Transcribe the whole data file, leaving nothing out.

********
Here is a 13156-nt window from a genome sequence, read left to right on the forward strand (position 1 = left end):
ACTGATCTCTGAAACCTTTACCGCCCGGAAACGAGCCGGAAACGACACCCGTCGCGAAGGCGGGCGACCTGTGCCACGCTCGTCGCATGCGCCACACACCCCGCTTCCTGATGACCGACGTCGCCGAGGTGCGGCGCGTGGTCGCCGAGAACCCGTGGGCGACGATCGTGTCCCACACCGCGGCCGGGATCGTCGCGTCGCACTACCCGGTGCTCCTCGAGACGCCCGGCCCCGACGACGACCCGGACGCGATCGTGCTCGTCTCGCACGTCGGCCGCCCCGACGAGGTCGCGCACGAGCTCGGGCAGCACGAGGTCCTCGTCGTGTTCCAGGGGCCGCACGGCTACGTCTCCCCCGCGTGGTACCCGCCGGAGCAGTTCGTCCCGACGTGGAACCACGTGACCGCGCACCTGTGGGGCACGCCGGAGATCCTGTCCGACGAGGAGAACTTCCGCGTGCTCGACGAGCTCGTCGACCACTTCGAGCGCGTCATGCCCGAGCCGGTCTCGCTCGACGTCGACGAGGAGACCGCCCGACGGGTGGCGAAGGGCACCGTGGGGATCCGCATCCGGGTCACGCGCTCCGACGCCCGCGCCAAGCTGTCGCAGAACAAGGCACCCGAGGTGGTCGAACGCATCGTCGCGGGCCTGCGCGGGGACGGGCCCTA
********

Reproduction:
Here is a 13156-nt window from a genome sequence, read left to right on the forward strand (position 1 = left end):
ACTGATCTCTGAAACCTTTACCGCCCGGAAACGAGCCGGAAACGACACCCGTCGCGAAGGCGGGCGACCTGTGCCACGCTCGTCGCATGCGCCACACACCCCGCTTCCTGATGACCGACGTCGCCGAGGTGCGGCGCGTGGTCGCCGAGAACCCGTGGGCGACGATCGTGTCCCACACCGCGGCCGGGATCGTCGCGTCGCACTACCCGGTGCTCCTCGAGACGCCCGGCCCCGACGACGACCCGGACGCGATCGTGCTCGTCTCGCACGTCGGCCGCCCCGACGAGGTCGCGCACGAGCTCGGGCAGCACGAGGTCCTCGTCGTGTTCCAGGGGCCGCACGGCTACGTCTCCCCCGCGTGGTACCCGCCGGAGCAGTTCGTCCCGACGTGGAACCACGTGACCGCGCACCTGTGGGGCACGCCGGAGATCCTGTCCGACGAGGAGAACTTCCGCGTGCTCGACGAGCTCGTCGACCACTTCGAGCGCGTCATGCCCGAGCCGGTCTCGCTCGACGTCGACGAGGAGACCGCCCGACGGGTGGCGAAGGGCACCGTGGGGATCCGCATCCGGGTCACGCGCTCCGACGCCCGCGCCAAGCTGTCGCAGAACAAGGCACCCGAGGTGGTCGAACGCATCGTCGCGGGCCTGCGCGGGGACGGGCCCTA